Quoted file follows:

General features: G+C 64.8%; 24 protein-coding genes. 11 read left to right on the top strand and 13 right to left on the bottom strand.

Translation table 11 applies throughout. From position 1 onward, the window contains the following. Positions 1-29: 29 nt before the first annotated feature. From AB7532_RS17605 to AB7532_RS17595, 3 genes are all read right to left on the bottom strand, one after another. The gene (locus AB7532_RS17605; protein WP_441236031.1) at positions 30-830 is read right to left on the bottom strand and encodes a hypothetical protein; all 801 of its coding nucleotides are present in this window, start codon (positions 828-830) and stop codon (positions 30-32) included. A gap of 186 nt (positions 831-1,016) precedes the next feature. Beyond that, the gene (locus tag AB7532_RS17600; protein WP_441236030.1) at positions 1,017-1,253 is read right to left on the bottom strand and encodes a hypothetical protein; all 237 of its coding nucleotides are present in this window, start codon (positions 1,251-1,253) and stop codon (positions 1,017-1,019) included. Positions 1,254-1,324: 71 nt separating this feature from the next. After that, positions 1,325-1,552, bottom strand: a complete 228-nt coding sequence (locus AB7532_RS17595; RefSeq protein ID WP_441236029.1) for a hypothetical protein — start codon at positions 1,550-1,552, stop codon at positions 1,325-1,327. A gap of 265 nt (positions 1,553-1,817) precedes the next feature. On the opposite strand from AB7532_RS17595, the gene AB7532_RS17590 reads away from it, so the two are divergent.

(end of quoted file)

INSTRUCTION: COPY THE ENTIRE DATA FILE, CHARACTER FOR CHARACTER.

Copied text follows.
General features: G+C 64.8%; 24 protein-coding genes. 11 read left to right on the top strand and 13 right to left on the bottom strand.

Translation table 11 applies throughout. From position 1 onward, the window contains the following. Positions 1-29: 29 nt before the first annotated feature. From AB7532_RS17605 to AB7532_RS17595, 3 genes are all read right to left on the bottom strand, one after another. The gene (locus AB7532_RS17605; protein WP_441236031.1) at positions 30-830 is read right to left on the bottom strand and encodes a hypothetical protein; all 801 of its coding nucleotides are present in this window, start codon (positions 828-830) and stop codon (positions 30-32) included. A gap of 186 nt (positions 831-1,016) precedes the next feature. Beyond that, the gene (locus tag AB7532_RS17600; protein WP_441236030.1) at positions 1,017-1,253 is read right to left on the bottom strand and encodes a hypothetical protein; all 237 of its coding nucleotides are present in this window, start codon (positions 1,251-1,253) and stop codon (positions 1,017-1,019) included. Positions 1,254-1,324: 71 nt separating this feature from the next. After that, positions 1,325-1,552, bottom strand: a complete 228-nt coding sequence (locus AB7532_RS17595; RefSeq protein ID WP_441236029.1) for a hypothetical protein — start codon at positions 1,550-1,552, stop codon at positions 1,325-1,327. A gap of 265 nt (positions 1,553-1,817) precedes the next feature. On the opposite strand from AB7532_RS17595, the gene AB7532_RS17590 reads away from it, so the two are divergent.